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When is a Kitchen a Classroom? Learning in the Kitchen

The kitchen has long been the setting of cherished memories with family. Whether it’s cooking for the holidays, or a fun afternoon spent baking, time spent cooking together is a time-honored parent-child bonding experience. So, when is a kitchen a classroom?

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Facilitating learning activities for your kids can feel corny.  How can you entertain your kids and maintain their interest while also teaching them? Our mind often jumps to elaborate multi-step science experiments, but there are even more practical and subtle ways to execute learning activities. Believe it or not, the answer lies in your kitchen! Cooking lessons are chock-full of opportunities to talk about science and math while learning how to prepare food!  With the holidays approaching, there’s never been a better time to bust out your apron and a cookbook and turn your kitchen into a classroom.


In my opinion, math is the most abundant of all academic subjects in cooking. Even cooler, the math lesson can start long before any cooking does. For instance, you can flip through a cookbook with your child and choose a recipe or two you plan to make. You can task your child by compiling a list of ingredients that you’ll need from the grocery store. Upon arrival, you can use your grocery list to have your child budget your shopping trip. In order to incentivize critical thought, you can tell your child that any surplus in your budget can be spent on toppings like sprinkles for your cookies or chocolate chips for your waffles. This will encourage kids to think deeply and analytically about their expenses and walk out carrying elementary math calculations.

Once you’re home and ready to start cooking, you can spark up a conversation about the number of servings your recipe produces. Ask your child, should we double or halve the recipe? How will that change the ingredient measurements? Simple, natural conversations like these inspire thought about equivalent fractions and proportions and describe common computations in their curriculum.


Science is what makes cooking possible, literally. There are nearly as many opportunities to start a scientific dialogue with your child while cooking as there is math. However, you may need to plan your activity a bit more. In the most general sense, following a recipe is similar to the methodology underpinning science experiments, with the goal of altering the chemical or physical characteristics of our ingredients.

For younger children, you can keep your activities fairly simple. Ingredients offer a cornucopia of specimens for observation. Plant science lessons can revolve around examining actual tomatoes, apples, and carrots, and describing the differences and similarities. Fruits and veggies also offer neat structures of roots and leaves for study. The fun with food doesn’t need to stop there, an egg could be a model of a cell, and Thanksgiving turkey could be your own personal cadaver, the possibilities are endless!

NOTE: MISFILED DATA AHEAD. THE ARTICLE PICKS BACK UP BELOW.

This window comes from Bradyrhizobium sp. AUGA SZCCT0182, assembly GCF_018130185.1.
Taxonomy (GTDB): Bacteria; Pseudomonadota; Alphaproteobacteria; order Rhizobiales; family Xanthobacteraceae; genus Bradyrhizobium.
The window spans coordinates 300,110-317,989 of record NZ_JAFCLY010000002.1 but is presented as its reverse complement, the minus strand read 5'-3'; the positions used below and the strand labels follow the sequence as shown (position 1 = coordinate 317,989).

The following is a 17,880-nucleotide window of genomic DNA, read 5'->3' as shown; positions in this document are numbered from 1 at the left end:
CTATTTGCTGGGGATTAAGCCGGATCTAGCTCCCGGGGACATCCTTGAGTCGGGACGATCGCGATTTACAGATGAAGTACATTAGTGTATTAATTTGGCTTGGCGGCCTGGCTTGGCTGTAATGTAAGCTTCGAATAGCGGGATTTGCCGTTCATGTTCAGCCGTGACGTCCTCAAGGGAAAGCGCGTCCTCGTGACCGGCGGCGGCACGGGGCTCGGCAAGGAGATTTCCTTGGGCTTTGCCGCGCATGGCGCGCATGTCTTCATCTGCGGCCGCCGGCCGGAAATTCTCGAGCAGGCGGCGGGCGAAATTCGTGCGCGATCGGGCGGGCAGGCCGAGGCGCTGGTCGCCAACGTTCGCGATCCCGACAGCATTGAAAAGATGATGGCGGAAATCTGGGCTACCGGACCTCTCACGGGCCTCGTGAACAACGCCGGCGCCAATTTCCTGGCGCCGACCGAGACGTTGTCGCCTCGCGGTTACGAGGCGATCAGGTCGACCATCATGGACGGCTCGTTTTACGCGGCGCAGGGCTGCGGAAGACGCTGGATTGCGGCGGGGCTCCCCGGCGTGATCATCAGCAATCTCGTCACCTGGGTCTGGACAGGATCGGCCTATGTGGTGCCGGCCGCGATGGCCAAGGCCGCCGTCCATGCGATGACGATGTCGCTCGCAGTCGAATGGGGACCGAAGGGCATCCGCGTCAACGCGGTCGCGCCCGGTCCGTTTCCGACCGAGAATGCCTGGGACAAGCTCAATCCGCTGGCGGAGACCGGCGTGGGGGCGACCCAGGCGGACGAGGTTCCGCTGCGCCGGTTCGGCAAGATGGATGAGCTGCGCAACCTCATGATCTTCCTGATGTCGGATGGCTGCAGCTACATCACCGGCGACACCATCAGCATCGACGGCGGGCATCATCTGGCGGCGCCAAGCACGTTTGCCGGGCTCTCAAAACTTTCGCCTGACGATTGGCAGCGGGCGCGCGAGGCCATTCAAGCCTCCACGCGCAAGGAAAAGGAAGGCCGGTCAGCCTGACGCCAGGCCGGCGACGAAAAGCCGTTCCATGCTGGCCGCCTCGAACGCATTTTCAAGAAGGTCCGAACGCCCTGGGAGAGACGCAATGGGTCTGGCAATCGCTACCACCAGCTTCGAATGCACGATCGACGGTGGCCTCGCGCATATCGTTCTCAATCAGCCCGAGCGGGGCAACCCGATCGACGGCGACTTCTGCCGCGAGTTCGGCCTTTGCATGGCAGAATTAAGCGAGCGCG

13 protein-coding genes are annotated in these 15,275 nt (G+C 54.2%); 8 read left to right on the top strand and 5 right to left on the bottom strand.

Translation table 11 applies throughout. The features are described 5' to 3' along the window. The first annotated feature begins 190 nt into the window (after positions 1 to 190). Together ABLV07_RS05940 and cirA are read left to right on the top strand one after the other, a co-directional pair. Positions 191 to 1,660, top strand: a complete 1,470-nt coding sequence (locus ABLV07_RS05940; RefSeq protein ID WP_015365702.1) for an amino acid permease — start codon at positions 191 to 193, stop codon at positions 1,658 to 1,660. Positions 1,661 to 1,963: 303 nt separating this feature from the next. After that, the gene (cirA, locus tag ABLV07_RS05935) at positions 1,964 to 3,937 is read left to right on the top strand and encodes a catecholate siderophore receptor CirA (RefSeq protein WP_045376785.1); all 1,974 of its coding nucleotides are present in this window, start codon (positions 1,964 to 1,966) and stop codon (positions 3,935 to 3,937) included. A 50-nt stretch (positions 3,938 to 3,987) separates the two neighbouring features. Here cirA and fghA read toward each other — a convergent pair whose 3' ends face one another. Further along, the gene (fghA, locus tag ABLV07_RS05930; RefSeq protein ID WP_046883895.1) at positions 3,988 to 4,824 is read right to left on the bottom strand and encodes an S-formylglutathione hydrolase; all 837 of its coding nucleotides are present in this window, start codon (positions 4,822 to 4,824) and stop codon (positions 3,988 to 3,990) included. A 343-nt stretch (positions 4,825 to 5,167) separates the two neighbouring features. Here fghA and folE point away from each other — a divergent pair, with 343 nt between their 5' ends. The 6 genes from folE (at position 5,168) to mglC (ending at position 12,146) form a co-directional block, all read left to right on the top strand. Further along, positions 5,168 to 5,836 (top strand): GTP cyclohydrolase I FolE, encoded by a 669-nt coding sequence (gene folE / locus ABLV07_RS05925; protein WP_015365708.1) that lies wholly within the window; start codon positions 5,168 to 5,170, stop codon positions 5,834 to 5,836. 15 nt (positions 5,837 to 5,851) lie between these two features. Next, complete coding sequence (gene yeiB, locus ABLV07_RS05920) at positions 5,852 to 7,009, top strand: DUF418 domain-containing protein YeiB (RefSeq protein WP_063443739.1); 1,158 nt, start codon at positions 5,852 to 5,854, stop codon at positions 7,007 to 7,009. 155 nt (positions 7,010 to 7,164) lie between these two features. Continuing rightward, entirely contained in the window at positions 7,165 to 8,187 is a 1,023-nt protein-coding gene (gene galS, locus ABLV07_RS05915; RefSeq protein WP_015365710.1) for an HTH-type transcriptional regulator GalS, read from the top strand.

You may be able to get more sophisticated lessons for older students. Some topics like density, which can be covered whenever observations on buoyancy are possible, might pop up without too much trouble. However, richer conversations around things like chemical reactions may take a bit more deliberate effort. Chemical reactions are no doubt common throughout many recipes, but you may want to do some additional research to guide your conversation. For example, you might be able to explain that yeast or baking sodas are what makes your dough rise, but a quick Google search could allow you to expand the conversation. if not, you could always encourage your child to figure it out and have them explain it to you.


English lessons may require more creativity to incorporate into cooking, but I don’t think it’s impossible. Every Christmas growing up, my family and I would read the Night Before Christmas. Although the book felt like it took eons to read, my brother and I kept our eye on the prize because we knew what was coming after. In order to make sure all the reindeers made it to our house, we would fish out our recipe for “reindeer food.” Having just read the story and seen images of reindeer, the mission of mixing our glitter and oatmeal had never seemed more important. With a little creativity a book like Green Eggs and Ham, or How to Eat Fried Worms could be turned into a proper three-course meal.


There is no shortage of options when it comes to a history-cooking lesson. Food has long been a record of historical events, cultural identity, and even language. Of course, some meals, like Thanksgiving, are deeply entrenched in history and lore. However, nearly any dish could be served as a three-course lesson, with your kids certain to be asking for seconds. For younger students, themed meals or dishes are an exciting way to interweave customs and traditions from around the globe. Perhaps this Monday you’ll “travel” to Italy for ravioli and gelato, or India for chicken tikka masala and naan. You can also leverage your escapades as co-chefs to learn about your lineage. It may be cliché, but rich historical context and traditions are passed down over family recipes. I can remember so vividly making pierogis with my grandmother while she told me about the horn used to stuff kielbasa or fleeing Poland under socialist rule. In a funny way, sharing these recipes and stories is a way to teach your kid, while preserving your genealogy.

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